The results of our in vitro and in xenograft animal model experiments demonstrate that prostate cancer cells with high TOPK expression have increased migratory and invasive capacity (Figures 2 and 4), and knocking down TOPK decreased the metastatic potential of these cells. Furthermore, we detected differences in the expression of TOPK in BPH prostate tissue and prostate tumor tissues (Figure 5). TOPK expression was lowest in the BPH prostate tissues or tissues adjacent to prostate tumors and was significantly elevated in tumor tissues with high pathological grades (Figure 5). Our analysis of the relationship between TOPK expression and the major clinical diagnostic criteria used in advanced prostate cancer (PSA ≥ 20ng/ml, Gleason score ≥ 8, or Stage ≥ T2c) in 71 prostate cancer patients also indicated that elevated TOPK expression can be used as an independent prognostic factor in high-risk prostate cancer. However, more cases are required to further validate the role of TOPK before any conclusions can be drawn.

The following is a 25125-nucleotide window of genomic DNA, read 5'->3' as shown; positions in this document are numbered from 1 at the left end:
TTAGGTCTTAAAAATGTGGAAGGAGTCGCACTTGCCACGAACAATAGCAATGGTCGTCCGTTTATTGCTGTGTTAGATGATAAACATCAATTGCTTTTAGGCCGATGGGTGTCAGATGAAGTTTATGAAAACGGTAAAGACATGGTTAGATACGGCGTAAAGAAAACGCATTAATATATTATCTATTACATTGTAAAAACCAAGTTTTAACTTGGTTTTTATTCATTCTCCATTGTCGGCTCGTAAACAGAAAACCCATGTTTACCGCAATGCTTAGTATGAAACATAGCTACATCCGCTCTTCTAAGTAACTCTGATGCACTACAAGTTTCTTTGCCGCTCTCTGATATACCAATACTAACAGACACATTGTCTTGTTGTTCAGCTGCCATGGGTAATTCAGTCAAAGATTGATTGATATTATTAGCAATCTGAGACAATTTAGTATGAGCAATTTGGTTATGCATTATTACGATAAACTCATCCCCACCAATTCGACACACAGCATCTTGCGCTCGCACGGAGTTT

The study by Shih et al. investigated the signaling pathway by which TOPK promotes lung cancer metastasis [28]. Their study indicated that TOPK decreased the protein stability of PTEN by stimulating it to undergo proteasome-dependent degradation. However, it is possible that TOPK could promote cell migration through a PTEN/AKT-independent mechanism. Our study showed that when TOPK was highly expressed, phospho-AKT was also highly expressed, while phospho-PTEN was expressed at low levels (Figure 3B). When TOPK was knocked down, the expression of phospho-AKT was also downregulated, while that of phospho-PTEN was upregulated (Figure 4E). Zhu’s study identified a positive feedback loop between TOPK and ERK2 [30]. Accumulating evidence indicates that the ERK pathway can promote the migration and invasion of cancer cells and is closely associated with metastasis [46-49]. Our study demonstrates that when TOPK is highly expressed in CTCs, phospho-ERK is also highly expressed (Figure 3B), and when TOPK is knocked down, the expression of phospho-ERK was also downregulated (Figure 4E). These results are consistent with the previous studies and further indicate that TOPK signaling pathway can promote prostate cancer metastasis by regulating the PTEN/AKT signaling pathway and the ERK pathway. Importantly, all of these pathways have been shown to regulate the growth and metastasis of cancer.